A California water district is disputing claims made in lawsuit filed by Attorney General Xavier Becerra that it is violating state laws over a dam project. Westland Water District, which covers Fresno and Kings counties, was responding to the lawsuit filed over the Shasta Dam, the potential heightening of which the attorney general strongly opposes. In the lawsuit, Becerra claims the district is moving forward with the proposal to heighten the dam, which opponents claim will cause environmental damage to the protected McCloud River. Violations of the Public Resources Code are alleged.
Archive for date: June 3rd, 2019
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A controversial effort to broaden California’s definition of renewable energy has fizzled out. The proposal would have allowed electricity from a large dam in the Central Valley to count the same as solar and wind. Under a law signed last year by former Gov. Jerry Brown aimed at reducing smog and greenhouse gas emissions, utilities in California are required to produce 60 percent of their electricity from renewable sources by 2030.
Nearly one-fifth of the world’s population lives in a stressed water basin where the next climate change-driven incident could threaten access to an essential resource for agriculture, industry and life itself, according to a paper by University of California, Irvine researchers and others, published today in Nature Sustainability. The study’s authors analyzed trends in global water usage from 1980 to 2016, with a particular focus on so-called inflexible consumption, the curtailment of which would cause significant financial and societal hardship. Those uses include irrigating perennial crops, cooling thermal power plants, storing water in reservoirs, and quenching the thirst of livestock and humans.
It was late one night 40 years ago and Gov. Jerry Brown’s most important piece of legislation was in trouble. Brown wanted the Legislature to approve a 42-mile-long “peripheral canal” to carry water around the environmentally fragile Sacramento-San Joaquin Delta, thus closing the last major gap in the massive state water system that had been the proudest achievement of his father, ex-Gov. Pat Brown. The canal authorization bill, however, was stuck in the state Senate Finance Committee. Twelve of its 13 members were evenly divided and the 13th, a cantankerous Democrat from San Jose named Alfred Alquist, wasn’t even in attendance.
The headlines are a bit easier to write when the growth is significant. Last year we got to say things like residential solar grew nine and ten times over prior quarters, and that 74% of residential customers were interested in storage with their solar. This year, we’re projecting the market will at least double as the United States becomes the world’s largest grid-tied energy storage market and energy storage’s investment grade status continues to grow.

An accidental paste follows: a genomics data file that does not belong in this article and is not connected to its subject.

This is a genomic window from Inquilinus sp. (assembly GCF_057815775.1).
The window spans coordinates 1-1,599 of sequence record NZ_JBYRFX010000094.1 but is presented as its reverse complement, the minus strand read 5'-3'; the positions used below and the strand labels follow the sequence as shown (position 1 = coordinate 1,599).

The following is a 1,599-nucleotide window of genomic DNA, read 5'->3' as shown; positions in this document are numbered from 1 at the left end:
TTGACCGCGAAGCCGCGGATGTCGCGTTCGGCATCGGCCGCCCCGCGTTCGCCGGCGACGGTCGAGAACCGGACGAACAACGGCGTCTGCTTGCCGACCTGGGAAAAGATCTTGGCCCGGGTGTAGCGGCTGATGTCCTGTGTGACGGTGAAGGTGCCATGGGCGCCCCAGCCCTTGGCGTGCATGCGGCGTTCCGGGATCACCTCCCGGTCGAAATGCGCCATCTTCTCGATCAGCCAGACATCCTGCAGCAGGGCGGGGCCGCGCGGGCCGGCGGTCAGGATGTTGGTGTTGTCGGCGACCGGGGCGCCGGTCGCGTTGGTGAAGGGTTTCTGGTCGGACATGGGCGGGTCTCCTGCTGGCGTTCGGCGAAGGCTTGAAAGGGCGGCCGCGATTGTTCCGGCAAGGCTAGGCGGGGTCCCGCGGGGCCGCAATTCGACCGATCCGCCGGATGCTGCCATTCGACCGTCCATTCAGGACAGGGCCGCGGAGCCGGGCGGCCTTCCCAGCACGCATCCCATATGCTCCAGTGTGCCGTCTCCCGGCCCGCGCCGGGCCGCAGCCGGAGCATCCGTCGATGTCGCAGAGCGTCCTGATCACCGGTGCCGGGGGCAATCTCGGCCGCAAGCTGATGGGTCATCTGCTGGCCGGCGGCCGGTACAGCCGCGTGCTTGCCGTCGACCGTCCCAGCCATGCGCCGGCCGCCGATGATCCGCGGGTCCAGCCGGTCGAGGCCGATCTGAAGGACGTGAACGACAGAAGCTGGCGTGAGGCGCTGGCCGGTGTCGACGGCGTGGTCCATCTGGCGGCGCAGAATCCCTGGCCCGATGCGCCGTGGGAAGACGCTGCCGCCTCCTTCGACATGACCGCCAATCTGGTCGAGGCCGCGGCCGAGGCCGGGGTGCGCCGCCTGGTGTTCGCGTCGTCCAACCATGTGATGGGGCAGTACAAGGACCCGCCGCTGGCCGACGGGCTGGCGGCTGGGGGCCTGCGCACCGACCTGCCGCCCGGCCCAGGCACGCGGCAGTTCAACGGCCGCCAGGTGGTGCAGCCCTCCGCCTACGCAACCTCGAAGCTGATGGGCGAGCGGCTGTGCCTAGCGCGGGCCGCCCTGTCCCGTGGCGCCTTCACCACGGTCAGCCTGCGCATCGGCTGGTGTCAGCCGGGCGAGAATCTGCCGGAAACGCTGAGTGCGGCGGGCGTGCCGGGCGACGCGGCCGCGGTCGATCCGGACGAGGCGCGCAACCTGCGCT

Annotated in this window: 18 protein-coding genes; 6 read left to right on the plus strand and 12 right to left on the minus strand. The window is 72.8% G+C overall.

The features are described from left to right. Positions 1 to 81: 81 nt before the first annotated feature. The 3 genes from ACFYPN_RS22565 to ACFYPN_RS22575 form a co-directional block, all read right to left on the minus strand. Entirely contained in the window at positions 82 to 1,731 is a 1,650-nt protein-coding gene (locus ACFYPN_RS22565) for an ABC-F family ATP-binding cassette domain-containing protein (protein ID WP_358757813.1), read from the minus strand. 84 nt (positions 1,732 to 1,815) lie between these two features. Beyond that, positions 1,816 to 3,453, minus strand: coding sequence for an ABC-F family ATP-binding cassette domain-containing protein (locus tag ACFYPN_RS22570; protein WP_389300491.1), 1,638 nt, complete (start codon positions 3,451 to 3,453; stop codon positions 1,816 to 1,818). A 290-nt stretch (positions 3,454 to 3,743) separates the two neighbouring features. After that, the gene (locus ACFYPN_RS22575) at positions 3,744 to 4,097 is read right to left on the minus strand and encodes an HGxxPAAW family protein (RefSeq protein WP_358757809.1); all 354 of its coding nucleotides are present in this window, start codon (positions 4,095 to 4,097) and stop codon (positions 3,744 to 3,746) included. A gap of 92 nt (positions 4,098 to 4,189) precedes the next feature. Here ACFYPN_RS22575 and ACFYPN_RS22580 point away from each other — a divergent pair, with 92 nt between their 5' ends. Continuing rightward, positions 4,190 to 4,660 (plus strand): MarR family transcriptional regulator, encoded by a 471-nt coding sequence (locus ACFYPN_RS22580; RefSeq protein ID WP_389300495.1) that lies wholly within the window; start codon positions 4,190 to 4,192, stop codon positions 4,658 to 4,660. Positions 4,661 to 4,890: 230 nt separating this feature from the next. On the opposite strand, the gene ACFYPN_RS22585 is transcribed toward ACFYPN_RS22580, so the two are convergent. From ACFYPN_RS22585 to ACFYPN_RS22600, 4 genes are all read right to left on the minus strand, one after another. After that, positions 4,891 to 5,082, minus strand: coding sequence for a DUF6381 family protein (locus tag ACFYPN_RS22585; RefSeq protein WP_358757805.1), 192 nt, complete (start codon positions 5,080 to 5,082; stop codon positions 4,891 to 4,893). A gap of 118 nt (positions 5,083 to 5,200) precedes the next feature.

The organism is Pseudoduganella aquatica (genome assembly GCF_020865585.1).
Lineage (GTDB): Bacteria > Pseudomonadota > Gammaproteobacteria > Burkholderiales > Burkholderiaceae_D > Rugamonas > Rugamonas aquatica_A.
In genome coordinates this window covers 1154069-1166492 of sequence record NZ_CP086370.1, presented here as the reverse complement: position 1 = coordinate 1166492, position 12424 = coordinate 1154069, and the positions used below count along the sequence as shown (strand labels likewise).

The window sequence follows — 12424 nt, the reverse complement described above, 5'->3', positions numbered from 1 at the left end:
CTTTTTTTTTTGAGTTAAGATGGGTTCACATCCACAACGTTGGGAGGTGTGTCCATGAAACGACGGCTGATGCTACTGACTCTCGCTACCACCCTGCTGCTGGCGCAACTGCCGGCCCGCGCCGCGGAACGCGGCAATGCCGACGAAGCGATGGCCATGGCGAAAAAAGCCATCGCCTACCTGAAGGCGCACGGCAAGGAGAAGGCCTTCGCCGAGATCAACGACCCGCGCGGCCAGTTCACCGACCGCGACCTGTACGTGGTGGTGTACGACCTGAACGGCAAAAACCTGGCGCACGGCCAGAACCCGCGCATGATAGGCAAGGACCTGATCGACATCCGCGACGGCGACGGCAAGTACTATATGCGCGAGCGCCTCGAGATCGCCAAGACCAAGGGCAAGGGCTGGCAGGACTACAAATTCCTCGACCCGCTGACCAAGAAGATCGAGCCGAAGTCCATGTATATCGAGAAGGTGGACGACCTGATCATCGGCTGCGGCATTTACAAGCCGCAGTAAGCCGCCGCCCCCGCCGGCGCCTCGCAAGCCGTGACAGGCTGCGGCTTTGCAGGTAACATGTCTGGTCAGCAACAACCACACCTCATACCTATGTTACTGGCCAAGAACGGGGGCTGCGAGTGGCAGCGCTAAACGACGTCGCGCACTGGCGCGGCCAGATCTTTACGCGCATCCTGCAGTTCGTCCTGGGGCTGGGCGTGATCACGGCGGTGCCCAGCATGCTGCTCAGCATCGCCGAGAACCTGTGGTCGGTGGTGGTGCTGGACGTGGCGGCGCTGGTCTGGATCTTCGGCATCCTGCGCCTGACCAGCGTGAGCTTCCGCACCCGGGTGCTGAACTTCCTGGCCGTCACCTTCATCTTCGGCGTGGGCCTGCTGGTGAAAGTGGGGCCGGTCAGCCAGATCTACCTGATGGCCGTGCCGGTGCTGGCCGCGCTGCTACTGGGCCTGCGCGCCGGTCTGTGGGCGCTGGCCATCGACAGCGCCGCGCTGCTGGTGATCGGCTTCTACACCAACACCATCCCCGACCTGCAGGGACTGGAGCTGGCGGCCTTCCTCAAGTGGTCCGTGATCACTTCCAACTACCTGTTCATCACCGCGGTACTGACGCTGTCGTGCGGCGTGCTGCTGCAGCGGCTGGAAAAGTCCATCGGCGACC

Recent rains and snow pack could force California’s Department of Water Resources to release Oroville Dam’s main spillway as early as next week. Currently, the 2019 snowpack for California is now the fifth largest on record dating back to 1950, according to DWR officials. As of Monday, the snowpack is slightly larger than the amount in 2017 when the state received more rain. However, the winter of 2018-19 has been uncharacteristically colder, resulting in a greater snowpack.
The San Joaquin Valley is ground zero for issues of water quality and supply. While there are countless studies that have highlighted these water challenges, there have been few investments made to begin to address the problem. We must do more. Our families and I are no strangers to this crisis. We depend on agricultural jobs, but at the same time rely on bottled water because our ground-water wells are contaminated. Today, more than 2,400 families are being impacted by dry wells and over a million Valley residents are exposed to toxic water.
While California was gripped by drought in 2014, Mark Arax began to notice something he couldn’t explain. Instead of shrinking for lack of water, some big farms were growing even bigger, expanding to hillsides, saltbush desert, and other lands where farmers usually feared to tread. They were planting thirsty almond trees as fast as they could. Arax, a former reporter for the Los Angeles Times, watched as journalists from the East Coast parachuted in to tell the story of California’s fruit basket turning into another Dust Bowl. And they found versions of that story to tell: Some farms were drying up, especially the smaller ones.
When did San Diego become so ugly? It’s a horrible question, but one that needs asking. How else might we stop the “Los Angelization” of our once beautiful “Camelot by the Bay?” Take a drive—any drive—or better still a walk or bike ride to see for yourself. It is not just the homeless—though the task of moving the tent cities and river bank and bridge encampments is part of the problem. Just last week, that became more obvious as the usually hidden homeless had to be hustled out of view for both the Padres home game and Rock ‘n Roll Marathon.
More rain is coming to the Sierra Nevada, adding to a bountiful spring that’s left the snowpack at twice its historical average for this time of year. The mountains are holding more snow than they were two years ago, when Northern California was coming off a historically wet winter that officially ended the drought. But the heavy spring runoff is frustrating some hikers, campers and rafters. And it’s left farmers in part of the Central Valley frustrated that they aren’t getting full allocations of irrigation water despite one of the wettest winters in years.